Conolly warns real efficiencies are only derived from ‘larger’ rent rolls. “The national average for properties under management is about 375, however there is a vast majority under the 200 management mark and at this level it is very hard to have efficiencies.”
He estimates that property management can contribute around 35 to 40 per cent of an agency’s total revenue.
“As we experience softer selling times, agencies will refocus their energies on both organic and strategic acquisitions. This is largely due to the benefit of monthly cash inflow and the creation of a substantial asset.”
And what an asset it can prove to be. Mr Walters estimates that just one Sydney-based property located in a middle-income type suburb can sell (as part of a larger rent roll) for $5,000.
Mr Conolly agrees. “When you wish to borrow money the banks will definitely look at your rent roll. It’s less likely they will consider your sales record.”
Setting up a property management division isn’t easy money, of course.
First and foremost, Chris Goodway, owner of Adelaide-based The Rent Roll Broker, says principals must ensure the property management arm is the foundation of their agency.
“It needs to be given priority in terms of funding, both with equipment and staff,” he says. “If starting from scratch the principal may opt to do the work themselves, but it is important to select a good software package and make sure time has been taken to set up proper systems and procedures.”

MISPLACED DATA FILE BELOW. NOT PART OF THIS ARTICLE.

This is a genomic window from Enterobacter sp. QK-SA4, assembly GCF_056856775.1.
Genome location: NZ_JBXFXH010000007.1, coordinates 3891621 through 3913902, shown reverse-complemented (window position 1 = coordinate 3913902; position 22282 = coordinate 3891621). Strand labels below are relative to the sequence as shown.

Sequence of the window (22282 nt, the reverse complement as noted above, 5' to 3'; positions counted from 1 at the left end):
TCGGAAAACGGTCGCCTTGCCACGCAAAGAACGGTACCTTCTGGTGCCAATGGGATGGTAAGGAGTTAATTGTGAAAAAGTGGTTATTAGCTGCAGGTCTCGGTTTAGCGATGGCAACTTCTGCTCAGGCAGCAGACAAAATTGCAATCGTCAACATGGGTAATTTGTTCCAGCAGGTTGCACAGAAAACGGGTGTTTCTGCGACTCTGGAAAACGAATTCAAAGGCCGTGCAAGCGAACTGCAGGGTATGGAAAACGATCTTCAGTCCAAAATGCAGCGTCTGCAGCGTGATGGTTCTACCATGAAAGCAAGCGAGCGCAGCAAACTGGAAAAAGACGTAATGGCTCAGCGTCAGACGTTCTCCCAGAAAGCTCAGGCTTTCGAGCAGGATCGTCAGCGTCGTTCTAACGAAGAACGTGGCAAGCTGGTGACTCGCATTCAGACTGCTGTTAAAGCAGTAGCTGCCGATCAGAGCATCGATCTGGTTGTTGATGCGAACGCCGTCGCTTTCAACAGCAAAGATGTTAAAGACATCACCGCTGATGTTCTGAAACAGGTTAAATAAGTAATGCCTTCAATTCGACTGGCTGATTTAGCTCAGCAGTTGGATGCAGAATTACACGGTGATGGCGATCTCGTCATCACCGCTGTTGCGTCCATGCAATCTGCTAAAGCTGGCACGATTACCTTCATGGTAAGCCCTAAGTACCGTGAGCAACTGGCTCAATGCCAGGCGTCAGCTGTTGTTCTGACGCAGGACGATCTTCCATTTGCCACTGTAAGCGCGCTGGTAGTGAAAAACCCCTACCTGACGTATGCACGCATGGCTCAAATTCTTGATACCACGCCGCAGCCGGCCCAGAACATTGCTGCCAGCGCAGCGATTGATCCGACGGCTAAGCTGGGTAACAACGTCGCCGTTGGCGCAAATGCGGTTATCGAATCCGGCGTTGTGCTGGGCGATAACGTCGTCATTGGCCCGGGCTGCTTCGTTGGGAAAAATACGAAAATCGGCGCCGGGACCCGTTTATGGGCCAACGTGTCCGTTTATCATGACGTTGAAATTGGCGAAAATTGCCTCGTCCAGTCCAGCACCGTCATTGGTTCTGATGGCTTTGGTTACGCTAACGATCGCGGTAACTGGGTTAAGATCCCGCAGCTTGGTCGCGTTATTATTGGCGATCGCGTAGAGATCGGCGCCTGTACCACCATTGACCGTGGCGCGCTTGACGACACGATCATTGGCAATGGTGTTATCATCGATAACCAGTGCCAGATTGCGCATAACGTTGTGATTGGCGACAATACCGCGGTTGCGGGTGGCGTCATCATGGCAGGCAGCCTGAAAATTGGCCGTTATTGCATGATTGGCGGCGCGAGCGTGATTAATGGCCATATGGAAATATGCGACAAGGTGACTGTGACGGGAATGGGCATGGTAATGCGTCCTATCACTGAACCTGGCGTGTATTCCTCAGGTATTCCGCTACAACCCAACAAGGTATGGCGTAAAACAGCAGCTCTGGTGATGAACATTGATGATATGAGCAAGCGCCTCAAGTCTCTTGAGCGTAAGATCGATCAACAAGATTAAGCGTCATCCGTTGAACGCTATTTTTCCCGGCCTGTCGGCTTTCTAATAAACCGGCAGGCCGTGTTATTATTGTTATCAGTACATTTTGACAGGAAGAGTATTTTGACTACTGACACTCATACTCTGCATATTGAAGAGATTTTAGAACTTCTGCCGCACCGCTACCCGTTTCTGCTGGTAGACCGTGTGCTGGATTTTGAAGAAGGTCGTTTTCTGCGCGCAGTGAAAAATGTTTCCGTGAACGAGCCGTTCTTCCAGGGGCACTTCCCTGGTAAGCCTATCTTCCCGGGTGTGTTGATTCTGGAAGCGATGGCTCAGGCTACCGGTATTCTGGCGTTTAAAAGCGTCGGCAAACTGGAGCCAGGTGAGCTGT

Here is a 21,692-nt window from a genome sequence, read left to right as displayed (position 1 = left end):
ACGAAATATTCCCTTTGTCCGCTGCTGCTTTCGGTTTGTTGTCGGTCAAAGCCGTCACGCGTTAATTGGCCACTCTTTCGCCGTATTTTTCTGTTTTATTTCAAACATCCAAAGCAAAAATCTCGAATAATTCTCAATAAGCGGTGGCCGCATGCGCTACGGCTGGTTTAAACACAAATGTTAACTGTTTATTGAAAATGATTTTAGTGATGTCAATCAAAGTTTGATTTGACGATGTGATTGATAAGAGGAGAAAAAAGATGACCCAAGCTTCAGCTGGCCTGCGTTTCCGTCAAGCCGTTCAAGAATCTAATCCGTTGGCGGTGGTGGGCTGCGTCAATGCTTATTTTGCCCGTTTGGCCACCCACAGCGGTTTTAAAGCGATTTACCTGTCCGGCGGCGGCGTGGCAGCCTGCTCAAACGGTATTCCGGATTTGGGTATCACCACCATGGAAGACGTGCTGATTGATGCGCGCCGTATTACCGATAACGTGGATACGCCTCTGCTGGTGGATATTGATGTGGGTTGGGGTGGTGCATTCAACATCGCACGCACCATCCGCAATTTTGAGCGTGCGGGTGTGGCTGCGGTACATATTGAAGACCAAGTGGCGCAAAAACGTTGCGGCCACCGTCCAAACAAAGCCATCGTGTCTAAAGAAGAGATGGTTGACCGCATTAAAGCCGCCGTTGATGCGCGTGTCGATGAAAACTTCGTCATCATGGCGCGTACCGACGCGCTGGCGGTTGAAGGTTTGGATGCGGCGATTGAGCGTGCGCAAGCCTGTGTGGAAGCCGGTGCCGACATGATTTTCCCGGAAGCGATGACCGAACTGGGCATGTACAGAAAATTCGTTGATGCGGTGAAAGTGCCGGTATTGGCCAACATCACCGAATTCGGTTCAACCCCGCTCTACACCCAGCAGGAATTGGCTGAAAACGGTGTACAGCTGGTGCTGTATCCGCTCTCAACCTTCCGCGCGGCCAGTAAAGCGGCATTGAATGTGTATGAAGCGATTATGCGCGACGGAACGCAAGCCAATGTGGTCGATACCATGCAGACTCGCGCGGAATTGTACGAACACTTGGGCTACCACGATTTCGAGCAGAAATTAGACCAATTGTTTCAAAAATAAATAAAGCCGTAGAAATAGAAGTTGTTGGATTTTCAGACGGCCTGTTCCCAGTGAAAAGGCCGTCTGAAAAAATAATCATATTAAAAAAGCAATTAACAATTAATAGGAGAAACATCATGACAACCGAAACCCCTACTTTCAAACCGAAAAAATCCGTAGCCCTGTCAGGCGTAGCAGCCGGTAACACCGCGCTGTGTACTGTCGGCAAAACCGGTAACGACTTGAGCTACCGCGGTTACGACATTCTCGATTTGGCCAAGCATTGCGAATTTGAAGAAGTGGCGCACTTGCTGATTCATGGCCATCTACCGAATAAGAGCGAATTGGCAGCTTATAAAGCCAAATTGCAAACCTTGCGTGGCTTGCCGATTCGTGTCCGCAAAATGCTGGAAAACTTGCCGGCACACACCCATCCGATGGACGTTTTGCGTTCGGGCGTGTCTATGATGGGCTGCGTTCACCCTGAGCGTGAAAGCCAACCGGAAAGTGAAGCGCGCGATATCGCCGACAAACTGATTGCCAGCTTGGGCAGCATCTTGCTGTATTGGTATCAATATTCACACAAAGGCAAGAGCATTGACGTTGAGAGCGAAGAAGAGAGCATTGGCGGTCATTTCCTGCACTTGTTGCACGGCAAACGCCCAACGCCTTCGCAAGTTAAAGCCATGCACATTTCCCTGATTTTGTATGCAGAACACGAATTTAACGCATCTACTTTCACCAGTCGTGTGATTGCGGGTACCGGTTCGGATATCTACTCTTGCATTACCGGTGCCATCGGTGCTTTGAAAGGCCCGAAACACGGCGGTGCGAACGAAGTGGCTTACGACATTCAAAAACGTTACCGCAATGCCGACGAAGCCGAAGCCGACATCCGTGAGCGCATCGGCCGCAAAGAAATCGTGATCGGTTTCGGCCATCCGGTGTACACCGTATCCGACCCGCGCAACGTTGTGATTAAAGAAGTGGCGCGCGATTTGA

If these are taken care from the outset, growth can occur naturally and without undue stress.
Mr Walters says most principals think setting up a property management arm is going to be relatively easy.
He says many agency principals think software packages will provide all of the systems and processes they need to prosper. But as good as these software packages are, Mr Walters says principals must customise the systems they use to suit their company and clients.
“There’s no system that has a one-size-fits-all approach,” he says. There will always be a range of policies, procedures, checklists and forms that must be tweaked to suit the individual office and its market.
Mr Goodway adds property selection is also extremely important. Principals must focus on bringing in “quality properties” into their portfolio.
“Never build your portfolio on second rate or poor properties, or by heavily discounting fees, just to get the business,” he cautions. “Your agency needs to attract the right clients and properties by reputation, and you can’t do that by being the cheapest in town.”
ORGANIC GROWTH VS RENT ROLL ACQUISITION
Agency principals are confronted by two choices when it comes to building their interest in property management – organic growth versus the acquisition of rent rolls.
Mr Conolly says making the right decision depends on the size of an agent’s rent roll, along with the organic growth strategy itself and the strength of the sales team.
“Most agencies have a healthy flow of new managements from their sales team into the property management business, however this usually is only enough to cover the natural churn within the rent roll,” he says.
“The typical real estate agency rent roll is a bit like a yo-yo,” agrees Mr Walters. You get in as many new properties to manage as you tend to lose through natural attrition. What’s required is a more proactive approach to building your rent roll, he says. “It usually is the snail pace way to growth unless of course you throw money and resources at it.”